As a member of England's team since his debut last summer, Headley's chance at Gough's expense was both expected and just. Less clear cut was the selection of Silverwood, who held off close challenges from Ed Giddins, Melvyn Betts and Andy Caddick, all recently amongst the wickets.
"The weather so far has been conducive to swing and seam bowling and there were a number of candidates," said chairman of selectors David Graveney. "Silverwood was involved over the winter and started the season well. There was a pause for injury, but as his 5-13 against Hampshire shows he is in prime form and he fully deserves to be involved."
In fact, only the relatively mediocre bowling of Mark Ealham and Robert Croft provoked any kind of discussion. With continuity thought to be the key to confidence, both are again included, though Ealham will resort to the role of fourth seamer and not first change, as he was once Gough had fractured his finger.
Apart from last year, when the euphoria of beating Australia in the first Test caused England's selectors to announce an unchanged team, naming the playing 11 this early, is not usually the done thing. For one thing the pitch has not yet been assessed, though as David Graveney pointed out, the recent rain has meant that a dry surface, and thus the need for another spinner, are not anticipated.
"It has been a difficult season so far for groundsman," Graveney said. "The weather has not allowed them to prepare pitches as they normally would. I just hope next Thursday's toss won't be a decisive one."
If England's record at Lord's is anything to go by, the threat of a decisive toss is nothing compared to the Lord's bogy that normally sees England being forced onto the back foot for the remainder of the series. Last year, Lord's again proved the pivot on which the series swung away from England.
Although the match was drawn, the momentum England had garnered from their storming win in the first Test, was stopped dead in less than two hours by Glenn McGrath, who took 8 for 38, as England were bowled out for 77. With England's old frailties ruthlessly exposed, Australia were lifted.
"We are aware that Lord's nearly always seems to be a source of inspiration to visiting teams, and we know we'll have to raise our game," said Graveney. "We were taught a lesson last year by Australia, so while we are encouraged by what happened at Edgbaston against South Africa, we shall not be complacent."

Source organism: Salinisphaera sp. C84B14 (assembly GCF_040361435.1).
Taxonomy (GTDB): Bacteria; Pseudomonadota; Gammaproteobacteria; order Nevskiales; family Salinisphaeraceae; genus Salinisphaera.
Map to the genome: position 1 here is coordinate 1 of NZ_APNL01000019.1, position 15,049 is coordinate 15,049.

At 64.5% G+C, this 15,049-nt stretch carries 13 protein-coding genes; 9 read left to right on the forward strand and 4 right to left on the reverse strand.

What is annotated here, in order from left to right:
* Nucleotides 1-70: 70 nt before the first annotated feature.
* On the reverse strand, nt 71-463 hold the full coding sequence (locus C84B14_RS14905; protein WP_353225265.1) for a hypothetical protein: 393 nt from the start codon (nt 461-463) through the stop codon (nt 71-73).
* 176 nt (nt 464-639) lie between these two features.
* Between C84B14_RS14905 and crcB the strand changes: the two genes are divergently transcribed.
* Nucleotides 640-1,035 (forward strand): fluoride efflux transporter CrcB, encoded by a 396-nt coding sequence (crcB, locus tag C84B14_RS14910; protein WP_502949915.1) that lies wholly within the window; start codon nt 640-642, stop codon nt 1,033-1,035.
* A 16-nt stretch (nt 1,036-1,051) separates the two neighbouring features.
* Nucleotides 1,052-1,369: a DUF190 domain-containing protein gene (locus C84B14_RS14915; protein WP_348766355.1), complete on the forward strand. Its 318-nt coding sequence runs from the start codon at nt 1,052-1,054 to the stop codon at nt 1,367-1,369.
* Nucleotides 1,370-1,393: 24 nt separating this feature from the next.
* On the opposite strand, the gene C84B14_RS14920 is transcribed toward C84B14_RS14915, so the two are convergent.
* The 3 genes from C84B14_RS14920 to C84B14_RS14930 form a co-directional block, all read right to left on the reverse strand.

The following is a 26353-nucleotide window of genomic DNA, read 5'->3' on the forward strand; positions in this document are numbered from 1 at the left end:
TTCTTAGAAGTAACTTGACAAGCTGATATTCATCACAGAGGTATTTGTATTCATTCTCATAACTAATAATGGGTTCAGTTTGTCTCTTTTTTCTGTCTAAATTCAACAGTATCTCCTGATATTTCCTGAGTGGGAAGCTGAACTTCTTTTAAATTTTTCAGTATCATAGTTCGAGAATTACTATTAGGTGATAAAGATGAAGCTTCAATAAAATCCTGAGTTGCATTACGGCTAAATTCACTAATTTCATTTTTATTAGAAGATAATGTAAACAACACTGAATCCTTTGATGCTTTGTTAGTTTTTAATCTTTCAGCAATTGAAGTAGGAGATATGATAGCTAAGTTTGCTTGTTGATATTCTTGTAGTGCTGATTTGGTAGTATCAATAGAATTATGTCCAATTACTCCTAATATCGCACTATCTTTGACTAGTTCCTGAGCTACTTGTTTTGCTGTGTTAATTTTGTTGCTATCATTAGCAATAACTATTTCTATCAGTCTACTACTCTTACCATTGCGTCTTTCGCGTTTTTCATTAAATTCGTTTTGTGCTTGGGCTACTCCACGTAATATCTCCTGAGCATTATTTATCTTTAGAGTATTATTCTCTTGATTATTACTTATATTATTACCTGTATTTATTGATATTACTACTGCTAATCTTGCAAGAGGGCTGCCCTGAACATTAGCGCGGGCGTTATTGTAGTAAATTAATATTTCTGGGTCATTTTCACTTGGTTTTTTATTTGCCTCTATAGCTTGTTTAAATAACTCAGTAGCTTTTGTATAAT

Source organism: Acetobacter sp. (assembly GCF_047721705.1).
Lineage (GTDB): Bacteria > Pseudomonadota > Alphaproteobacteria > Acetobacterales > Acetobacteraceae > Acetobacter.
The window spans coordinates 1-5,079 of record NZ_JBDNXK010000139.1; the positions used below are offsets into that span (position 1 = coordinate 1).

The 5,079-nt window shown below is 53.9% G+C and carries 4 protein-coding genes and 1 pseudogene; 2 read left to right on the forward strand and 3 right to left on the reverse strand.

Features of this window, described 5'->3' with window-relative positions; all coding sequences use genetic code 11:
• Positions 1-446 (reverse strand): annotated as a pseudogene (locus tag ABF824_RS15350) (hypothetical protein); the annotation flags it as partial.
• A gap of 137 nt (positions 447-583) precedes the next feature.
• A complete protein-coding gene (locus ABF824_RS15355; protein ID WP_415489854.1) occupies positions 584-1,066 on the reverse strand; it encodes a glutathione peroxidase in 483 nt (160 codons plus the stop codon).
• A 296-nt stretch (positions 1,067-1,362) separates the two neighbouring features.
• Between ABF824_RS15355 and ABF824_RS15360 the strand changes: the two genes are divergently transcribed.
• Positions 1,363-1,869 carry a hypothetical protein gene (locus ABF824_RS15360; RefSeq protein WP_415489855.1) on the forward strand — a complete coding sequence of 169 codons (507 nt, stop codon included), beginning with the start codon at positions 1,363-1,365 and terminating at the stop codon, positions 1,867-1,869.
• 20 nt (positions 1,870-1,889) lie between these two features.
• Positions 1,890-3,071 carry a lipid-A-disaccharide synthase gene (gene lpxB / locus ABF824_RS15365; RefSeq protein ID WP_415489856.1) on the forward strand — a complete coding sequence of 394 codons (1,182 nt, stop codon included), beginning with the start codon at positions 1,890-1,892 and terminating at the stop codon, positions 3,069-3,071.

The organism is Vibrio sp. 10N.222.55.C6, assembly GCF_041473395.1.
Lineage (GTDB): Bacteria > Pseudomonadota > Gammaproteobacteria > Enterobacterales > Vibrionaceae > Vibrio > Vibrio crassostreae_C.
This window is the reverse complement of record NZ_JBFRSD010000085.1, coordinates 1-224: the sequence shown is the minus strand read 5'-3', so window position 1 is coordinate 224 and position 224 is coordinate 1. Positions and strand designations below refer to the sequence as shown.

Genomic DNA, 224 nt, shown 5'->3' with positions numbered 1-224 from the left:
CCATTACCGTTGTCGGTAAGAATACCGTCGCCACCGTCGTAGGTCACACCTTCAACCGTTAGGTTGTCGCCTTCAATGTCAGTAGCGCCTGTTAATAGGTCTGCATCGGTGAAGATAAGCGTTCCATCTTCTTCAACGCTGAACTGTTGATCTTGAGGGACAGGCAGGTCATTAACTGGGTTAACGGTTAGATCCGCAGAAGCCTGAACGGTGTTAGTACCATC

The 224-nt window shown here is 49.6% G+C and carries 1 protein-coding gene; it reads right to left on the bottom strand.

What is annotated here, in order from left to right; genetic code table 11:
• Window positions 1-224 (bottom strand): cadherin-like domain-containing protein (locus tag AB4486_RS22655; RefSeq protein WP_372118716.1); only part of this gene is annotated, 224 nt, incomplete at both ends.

Nor surely will South Africa, whose belief that they will not bowl as poorly as they did a fortnight ago, is evidenced by their continuing policy of resting Allan Donald and Shaun Pollock. At Edgbaston, both bowlers lacked rhythm, which is usually a sign that perhaps both are jaded or carrying niggles, neither of them particularly easy things to shake off.
If there is an instant elixir for run down opponents, however, Lord's usually provides it. Alec Stewart, now an MBE, has so far been given glowing plaudits for his upbeat and positive leadership. Unless he can conquer both Lord's and South Africa, the good notices will soon dry up and England instead of setting the pace for the rest of the summer, will be back chasing shadows.
ENGLAND 12 (For second Test against South Africa at Lord's on Thursday): M A Atherton (Lancashire) Age 30 Tests 80; M A Butcher (Surrey) 25, 11; N Hussain (Essex) 30, 30; A J Stewart (Surrey, wkt, capt) 35, 76; G P Thorpe (Surrey) 28, 50; M R Ramprakash (Middlesex) 28, 24; M A Ealham (Kent) 28, 7; D G Cork (Derbyshire) 26, 20; R D B Croft (Glamorgan) 28, 12; D W Headley (Kent) 28, 9; A R C Fraser (Middlesex) 32, 39; C E W Silverwood (Yorkshire) 23, 1.Reuse content